The E. Commission explains how the underlying problem is that too many prices do not reflect the true disposal of goods and that many member states still lack adequate infrastructure. However, one thing the E. Commission always tends to ignore is that waste-to-energy incinerators –currently burning 20% of European household waste- also destroy not only resources but also employment. A study from Greenpeace proved how recycling generates 39 times more jobs than incineration.

 

 

But expereicne shows how those towns/regions implementing Zero Waste, are being able to create a lot more jobs than those claimed by the study of the European Commission. This is because the study considers only implementation of current legislation which for instance has targets of 50% recycling for 2020. The Zero Waste municipalities work well above 70% recycling and since they have extensive policies in repairing, reusing, consumption of sustainable proximity products, etc they are managing to create a lot more jobs than the current traditional waste management strategies.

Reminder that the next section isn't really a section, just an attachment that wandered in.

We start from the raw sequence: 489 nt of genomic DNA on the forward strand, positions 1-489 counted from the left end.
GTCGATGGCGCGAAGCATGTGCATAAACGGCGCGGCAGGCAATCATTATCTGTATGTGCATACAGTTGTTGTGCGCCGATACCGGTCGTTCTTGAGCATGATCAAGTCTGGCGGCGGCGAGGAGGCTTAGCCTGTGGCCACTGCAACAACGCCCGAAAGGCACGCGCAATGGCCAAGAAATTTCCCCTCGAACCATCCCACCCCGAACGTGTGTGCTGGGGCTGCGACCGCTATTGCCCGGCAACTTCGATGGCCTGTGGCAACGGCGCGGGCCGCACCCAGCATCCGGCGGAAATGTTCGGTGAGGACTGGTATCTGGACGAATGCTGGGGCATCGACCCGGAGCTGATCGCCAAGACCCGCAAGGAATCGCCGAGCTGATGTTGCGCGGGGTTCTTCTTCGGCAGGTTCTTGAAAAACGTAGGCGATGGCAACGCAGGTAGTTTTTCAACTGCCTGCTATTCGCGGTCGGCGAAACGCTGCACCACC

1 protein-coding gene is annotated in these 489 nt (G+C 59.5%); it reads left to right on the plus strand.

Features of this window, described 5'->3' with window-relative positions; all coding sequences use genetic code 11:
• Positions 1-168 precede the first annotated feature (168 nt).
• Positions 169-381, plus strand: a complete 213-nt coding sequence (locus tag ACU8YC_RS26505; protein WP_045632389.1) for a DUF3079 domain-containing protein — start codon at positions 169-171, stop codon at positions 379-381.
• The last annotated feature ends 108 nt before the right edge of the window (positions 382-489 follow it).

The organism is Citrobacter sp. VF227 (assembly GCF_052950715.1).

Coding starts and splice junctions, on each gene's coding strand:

The economic crisis in Europe is setting new priorities for our societies and job creation and sustainable resource management can only be at the core of it. This is exactly what Zero Waste is about; reduce the size of your waste bin, maximise separate collection and recycling, redesign the economy, build resilient social and material systems and channel the public investment into building natural and social capital and not into landfills and incinerators.


Overwhelming support in the EU for plastic bag ban

Over 70% of respondents to a European Commission public consultation have voted in favour of a ban on the distribution of plastic bags. Green groups such as Seas at Risk and EEB say the Commission should now act on this overwhelming support and implement a ban across Europe.

The public consultation was intended to explore options to reduce the use of plastic bags and options to improve the requirements of biodegradability under EU law.

Over 15,500 responses were gathered by the Commission with just over 15,000 replies from EU citizens.